Platelet-rich plasma (PRP) is a treatment that helps restore hair growth. Doctors typically use this treatment when hair loss results from androgenetic alopecia, a common condition that causes hair follicles to shrink. In males, this is called male pattern baldness. PRP can also aid in the stimulation of hair growth after hair transplants.
Platelet-rich plasma consists of two elements: plasma, or the liquid portion of blood, and platelets, a type of blood cell that plays an important role in healing throughout the body. Platelets are well-known for their clotting abilities, but they also contain growth factors that can trigger cell reproduction and stimulate tissue regeneration or healing in the treated area. Platelet-rich plasma is simply blood that contains more platelets than normal.
PRP therapy is a three-step process. Most PRP therapy requires three treatments 4–6 weeks apart.
Maintenance treatments are required every 4–6 months.
Your blood is drawn — typically from your arm — and put into a centrifuge (a machine that spins rapidly to separate fluids of different densities).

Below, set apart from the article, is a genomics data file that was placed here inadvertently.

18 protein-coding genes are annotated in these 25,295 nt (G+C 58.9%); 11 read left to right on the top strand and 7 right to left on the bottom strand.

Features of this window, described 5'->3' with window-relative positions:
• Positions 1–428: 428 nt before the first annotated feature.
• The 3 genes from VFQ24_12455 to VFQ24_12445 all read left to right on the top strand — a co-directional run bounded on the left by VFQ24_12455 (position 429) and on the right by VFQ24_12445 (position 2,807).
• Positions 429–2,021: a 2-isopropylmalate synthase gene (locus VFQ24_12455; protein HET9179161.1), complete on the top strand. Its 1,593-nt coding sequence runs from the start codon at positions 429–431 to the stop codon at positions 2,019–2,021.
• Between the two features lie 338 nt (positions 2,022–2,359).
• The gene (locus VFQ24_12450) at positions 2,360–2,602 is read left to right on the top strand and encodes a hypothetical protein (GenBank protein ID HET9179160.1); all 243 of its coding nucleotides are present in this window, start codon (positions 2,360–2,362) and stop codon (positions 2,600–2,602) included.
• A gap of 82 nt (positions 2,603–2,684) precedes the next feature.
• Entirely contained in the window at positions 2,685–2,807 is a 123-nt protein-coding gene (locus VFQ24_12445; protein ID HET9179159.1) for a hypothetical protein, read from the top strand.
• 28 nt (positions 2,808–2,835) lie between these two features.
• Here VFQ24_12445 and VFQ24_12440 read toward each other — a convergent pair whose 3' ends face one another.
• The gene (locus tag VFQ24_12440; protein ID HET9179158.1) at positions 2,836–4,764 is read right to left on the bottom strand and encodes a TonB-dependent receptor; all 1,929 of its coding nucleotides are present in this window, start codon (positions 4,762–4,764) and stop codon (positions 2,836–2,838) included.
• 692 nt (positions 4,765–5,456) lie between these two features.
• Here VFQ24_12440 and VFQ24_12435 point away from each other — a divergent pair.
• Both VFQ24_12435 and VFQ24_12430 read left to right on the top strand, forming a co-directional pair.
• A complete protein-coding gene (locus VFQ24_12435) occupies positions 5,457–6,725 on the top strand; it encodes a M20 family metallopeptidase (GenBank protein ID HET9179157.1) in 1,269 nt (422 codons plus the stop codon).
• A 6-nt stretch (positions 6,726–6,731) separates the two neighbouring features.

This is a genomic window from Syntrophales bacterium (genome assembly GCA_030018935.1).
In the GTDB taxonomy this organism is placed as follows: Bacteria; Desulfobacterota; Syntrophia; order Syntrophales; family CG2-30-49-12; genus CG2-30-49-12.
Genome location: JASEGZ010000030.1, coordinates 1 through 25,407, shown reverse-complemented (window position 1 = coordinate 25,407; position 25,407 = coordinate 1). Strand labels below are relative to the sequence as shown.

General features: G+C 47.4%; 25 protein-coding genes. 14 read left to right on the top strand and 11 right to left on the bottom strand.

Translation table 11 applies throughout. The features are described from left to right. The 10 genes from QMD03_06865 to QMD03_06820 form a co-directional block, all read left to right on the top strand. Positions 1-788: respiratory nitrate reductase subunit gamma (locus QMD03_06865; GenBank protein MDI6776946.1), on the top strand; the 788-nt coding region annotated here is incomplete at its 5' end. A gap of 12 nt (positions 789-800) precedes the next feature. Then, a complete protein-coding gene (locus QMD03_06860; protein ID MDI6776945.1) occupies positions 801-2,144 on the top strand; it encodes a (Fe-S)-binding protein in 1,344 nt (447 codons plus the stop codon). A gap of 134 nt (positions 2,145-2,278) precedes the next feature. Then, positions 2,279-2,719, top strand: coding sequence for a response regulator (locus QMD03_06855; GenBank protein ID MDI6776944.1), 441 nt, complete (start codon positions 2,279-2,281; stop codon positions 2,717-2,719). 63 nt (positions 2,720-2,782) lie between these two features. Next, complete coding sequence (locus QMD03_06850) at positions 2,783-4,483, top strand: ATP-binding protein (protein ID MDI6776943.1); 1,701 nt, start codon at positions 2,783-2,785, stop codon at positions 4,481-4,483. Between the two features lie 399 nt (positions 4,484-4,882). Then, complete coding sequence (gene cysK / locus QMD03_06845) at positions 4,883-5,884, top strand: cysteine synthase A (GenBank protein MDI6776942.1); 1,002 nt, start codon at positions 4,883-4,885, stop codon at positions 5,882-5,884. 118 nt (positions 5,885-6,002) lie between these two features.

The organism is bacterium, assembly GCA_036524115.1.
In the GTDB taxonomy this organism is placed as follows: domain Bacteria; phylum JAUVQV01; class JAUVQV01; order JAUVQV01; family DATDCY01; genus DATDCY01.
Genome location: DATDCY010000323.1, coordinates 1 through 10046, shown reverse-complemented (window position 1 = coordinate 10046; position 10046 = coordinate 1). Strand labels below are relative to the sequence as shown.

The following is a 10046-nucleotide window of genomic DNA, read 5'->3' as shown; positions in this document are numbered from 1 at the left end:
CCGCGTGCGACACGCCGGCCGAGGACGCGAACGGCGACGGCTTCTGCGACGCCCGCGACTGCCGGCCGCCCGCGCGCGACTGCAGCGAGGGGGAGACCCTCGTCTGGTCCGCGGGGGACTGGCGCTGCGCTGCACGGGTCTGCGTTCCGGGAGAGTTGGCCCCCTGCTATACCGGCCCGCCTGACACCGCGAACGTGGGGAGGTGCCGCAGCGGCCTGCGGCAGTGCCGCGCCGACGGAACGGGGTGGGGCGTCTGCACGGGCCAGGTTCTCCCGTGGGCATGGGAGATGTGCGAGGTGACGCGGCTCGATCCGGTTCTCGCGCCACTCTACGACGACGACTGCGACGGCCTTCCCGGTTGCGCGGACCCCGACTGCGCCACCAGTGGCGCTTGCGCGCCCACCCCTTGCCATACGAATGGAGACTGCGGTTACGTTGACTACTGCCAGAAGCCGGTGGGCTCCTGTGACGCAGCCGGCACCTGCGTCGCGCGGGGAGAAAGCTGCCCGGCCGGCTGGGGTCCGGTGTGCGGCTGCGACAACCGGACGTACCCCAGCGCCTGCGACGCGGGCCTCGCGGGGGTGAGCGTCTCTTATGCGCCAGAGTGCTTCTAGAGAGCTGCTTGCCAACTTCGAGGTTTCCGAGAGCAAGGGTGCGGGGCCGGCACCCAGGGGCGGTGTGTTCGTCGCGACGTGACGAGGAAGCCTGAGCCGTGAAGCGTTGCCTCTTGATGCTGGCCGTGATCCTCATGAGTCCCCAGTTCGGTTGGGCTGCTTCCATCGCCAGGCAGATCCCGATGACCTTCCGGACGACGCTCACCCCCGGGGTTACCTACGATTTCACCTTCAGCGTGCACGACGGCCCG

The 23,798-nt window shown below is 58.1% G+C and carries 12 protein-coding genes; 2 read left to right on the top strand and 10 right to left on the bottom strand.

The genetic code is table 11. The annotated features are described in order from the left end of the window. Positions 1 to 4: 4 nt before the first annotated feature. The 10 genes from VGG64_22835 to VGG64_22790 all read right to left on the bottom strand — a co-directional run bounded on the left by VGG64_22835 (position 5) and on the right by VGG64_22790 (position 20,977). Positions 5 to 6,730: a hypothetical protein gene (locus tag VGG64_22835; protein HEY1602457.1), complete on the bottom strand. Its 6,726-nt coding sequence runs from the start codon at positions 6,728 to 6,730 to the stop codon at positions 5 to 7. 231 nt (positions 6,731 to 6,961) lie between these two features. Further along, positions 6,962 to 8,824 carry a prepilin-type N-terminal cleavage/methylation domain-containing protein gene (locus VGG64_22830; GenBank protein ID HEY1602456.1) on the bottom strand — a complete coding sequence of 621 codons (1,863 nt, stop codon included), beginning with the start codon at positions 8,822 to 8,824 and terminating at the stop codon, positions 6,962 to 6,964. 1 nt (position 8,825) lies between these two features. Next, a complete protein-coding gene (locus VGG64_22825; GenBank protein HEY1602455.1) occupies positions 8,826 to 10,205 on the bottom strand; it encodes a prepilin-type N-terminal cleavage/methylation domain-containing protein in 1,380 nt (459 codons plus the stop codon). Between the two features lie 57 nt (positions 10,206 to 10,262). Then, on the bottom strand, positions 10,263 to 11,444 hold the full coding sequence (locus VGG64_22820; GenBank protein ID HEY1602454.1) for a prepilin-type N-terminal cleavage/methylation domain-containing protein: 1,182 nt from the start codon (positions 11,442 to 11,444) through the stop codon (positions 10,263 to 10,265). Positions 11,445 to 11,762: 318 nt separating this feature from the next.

After about 10 minutes in the centrifuge, your blood will have separated into in three layers:
The platelet-rich plasma is drawn up into a syringe and then injected into areas of the scalp that need increased hair growth.
A PRP injection is a low-risk procedure and does not usually cause major side effects. The procedure involves a blood draw, so you should make sure you are hydrated and have eaten beforehand to prevent feeling lightheaded. After the procedure, you may experience some soreness and bruising at the injection site.
Because PRP injections are made up of your own cells and plasma, the risk of an allergic reaction is much lower than with other injectable medications.
Less common risks of PRP injections include: